Udupi, July 10, 2015 : In recent days Farmers are worried lot as erratic rainfall has put a brake on transplanting in the fields. As per district agricultural department’s data analysis, the current situation is not that gloomy, although rainfall expected in the month of July first week is below normal.
The low rain fall at the onset, may not affect paddy yields in the district on largescale. The normal rainfall received in the month of June is 1700.50 mm. The present year rainfall till June is 1152.10 mm and rainfall in 2014 during the same period is 854.72 mm. There is 32.25 deficient rains in the district.
"The district is in better position when compared to last year," District Agricultural Department Joint Director Anthony Maria Immanuel said although there is 28 per cent deficiency in the rainfall received in the month of June, good rainfall for couple of days would support the farming.
He said deficiency in the month of July is 67.91 per cent when compared to normal rainfall. There were good rains in June, when compared to last year rainfall during the period. The district received 1127.3 mm rain, while rainfall for the last year is 808 mm respectively.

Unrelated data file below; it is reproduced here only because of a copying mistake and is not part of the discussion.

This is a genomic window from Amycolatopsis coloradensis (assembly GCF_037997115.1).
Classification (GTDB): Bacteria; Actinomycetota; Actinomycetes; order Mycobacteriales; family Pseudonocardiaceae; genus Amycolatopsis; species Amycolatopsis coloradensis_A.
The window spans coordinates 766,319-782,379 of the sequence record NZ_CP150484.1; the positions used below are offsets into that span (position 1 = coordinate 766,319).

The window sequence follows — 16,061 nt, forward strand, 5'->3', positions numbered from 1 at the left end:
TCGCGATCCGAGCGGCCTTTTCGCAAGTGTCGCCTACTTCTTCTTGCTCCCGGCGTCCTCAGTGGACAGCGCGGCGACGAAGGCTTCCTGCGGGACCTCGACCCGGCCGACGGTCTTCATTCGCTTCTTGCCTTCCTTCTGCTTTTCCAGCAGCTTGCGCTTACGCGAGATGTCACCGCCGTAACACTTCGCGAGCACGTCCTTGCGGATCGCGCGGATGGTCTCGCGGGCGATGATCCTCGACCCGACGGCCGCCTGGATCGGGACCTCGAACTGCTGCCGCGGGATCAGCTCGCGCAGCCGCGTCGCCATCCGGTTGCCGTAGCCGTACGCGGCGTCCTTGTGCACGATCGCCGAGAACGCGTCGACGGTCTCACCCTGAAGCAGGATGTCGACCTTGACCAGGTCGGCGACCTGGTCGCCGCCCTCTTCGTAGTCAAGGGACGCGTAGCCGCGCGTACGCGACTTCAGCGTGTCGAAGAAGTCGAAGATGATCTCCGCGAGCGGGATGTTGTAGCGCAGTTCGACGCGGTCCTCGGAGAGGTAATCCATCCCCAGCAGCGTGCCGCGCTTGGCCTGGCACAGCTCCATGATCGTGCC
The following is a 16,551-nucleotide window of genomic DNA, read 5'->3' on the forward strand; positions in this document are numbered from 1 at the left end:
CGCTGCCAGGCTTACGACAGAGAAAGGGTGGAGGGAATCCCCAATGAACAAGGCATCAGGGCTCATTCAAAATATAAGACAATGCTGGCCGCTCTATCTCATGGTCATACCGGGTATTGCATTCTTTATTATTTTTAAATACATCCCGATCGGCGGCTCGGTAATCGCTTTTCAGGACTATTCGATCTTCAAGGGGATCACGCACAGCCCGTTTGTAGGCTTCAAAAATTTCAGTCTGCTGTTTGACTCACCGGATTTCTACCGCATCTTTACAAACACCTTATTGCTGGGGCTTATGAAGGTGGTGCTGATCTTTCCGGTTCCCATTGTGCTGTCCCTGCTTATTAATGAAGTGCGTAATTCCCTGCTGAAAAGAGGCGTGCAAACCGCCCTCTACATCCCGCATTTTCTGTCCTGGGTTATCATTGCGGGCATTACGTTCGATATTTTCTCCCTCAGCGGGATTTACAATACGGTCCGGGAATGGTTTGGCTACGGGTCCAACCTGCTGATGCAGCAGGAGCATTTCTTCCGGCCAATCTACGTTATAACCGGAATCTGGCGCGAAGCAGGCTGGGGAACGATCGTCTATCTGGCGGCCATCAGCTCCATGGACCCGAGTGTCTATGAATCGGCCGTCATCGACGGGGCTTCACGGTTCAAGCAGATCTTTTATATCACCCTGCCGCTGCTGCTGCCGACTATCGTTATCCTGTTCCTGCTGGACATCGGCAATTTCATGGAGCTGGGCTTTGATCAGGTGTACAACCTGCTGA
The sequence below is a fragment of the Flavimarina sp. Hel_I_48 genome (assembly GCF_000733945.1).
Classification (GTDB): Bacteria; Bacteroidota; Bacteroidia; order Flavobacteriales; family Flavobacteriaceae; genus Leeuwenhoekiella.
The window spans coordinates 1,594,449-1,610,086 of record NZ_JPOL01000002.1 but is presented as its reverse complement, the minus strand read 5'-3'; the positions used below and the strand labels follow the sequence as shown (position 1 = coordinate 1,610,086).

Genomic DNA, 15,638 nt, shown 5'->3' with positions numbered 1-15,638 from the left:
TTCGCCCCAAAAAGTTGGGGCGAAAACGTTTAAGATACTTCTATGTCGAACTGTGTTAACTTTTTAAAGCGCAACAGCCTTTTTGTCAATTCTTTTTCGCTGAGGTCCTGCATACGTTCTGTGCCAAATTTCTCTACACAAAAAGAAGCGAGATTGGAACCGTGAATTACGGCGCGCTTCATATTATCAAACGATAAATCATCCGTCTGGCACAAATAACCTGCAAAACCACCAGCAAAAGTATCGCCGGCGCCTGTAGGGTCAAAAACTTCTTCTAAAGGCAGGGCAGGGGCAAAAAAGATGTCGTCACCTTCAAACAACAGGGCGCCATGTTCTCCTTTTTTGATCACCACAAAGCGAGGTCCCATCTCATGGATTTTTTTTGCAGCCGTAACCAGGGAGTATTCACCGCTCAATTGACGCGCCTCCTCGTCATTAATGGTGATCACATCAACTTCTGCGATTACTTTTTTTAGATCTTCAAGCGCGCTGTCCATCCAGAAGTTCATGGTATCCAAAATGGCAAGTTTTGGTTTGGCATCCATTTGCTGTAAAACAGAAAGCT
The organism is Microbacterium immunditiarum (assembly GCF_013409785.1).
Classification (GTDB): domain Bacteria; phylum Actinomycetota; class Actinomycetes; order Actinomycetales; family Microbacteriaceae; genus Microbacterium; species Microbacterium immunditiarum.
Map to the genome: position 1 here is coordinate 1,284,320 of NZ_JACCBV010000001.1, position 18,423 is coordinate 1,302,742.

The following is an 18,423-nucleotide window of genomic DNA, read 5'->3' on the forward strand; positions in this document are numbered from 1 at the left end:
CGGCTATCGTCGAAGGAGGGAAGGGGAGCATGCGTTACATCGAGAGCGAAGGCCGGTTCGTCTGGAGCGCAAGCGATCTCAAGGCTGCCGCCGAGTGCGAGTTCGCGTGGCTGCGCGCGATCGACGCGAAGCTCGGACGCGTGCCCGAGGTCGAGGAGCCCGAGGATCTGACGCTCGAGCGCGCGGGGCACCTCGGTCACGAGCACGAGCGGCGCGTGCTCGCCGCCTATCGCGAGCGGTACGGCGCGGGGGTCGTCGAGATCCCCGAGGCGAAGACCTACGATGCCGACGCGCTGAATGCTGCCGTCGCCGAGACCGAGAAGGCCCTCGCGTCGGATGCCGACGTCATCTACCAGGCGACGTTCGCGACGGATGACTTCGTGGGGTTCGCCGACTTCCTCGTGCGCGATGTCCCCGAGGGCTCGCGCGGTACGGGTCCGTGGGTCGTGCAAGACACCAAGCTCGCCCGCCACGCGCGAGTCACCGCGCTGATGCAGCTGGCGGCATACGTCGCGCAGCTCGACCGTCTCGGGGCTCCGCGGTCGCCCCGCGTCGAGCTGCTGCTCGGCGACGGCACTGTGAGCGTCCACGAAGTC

The district Krishika Sangha Secretary Satynarayana Udupa said seedlings prepared are dry and there is the need to prepare a new lot. The transplanted paddy saplings are also affected owing to scorching heat and the expected growth is not there. The water content beneath the land is poor. He said, however, the incessant rain is also harmful for farming as the rain would submerge low-lying areas.
Out of the target crop coverage area of 24000 hectares, 17390 hectares are covered till July 7. Last year, the crop coverage area of farm land was 8245 hectares till July 8. As many as 38.6 per cent of the total coverage area is done as against the last year coverage area of 18.3 per cent.
Farmers have already prepared the nursery with available water resources and transplanting process is on. Transplanting activity is hampered especially in the upland and middle land area, as the soil was unable to saturate the water. Farmers in 90 per cent of lowland areas have restarted planting activities.Nearly, 60 per cent of agricultural land in the district covers lowland areas. The transplanting process in the upper and middle land is pending.
The joint director said the department has also come up with the short duration seed ’Jyoti’ which would mature in 90-100 days. Farmers can make up the loss of 30 days by using Jyoti seeds, he added.
Farmer B V Poojary said there may not be problem as most of the lowland farmers have finished the sowing and are now into transplanting process. The upland and middle land farmers are into mixed crop farming, where they can also take up the cultivation of other crops.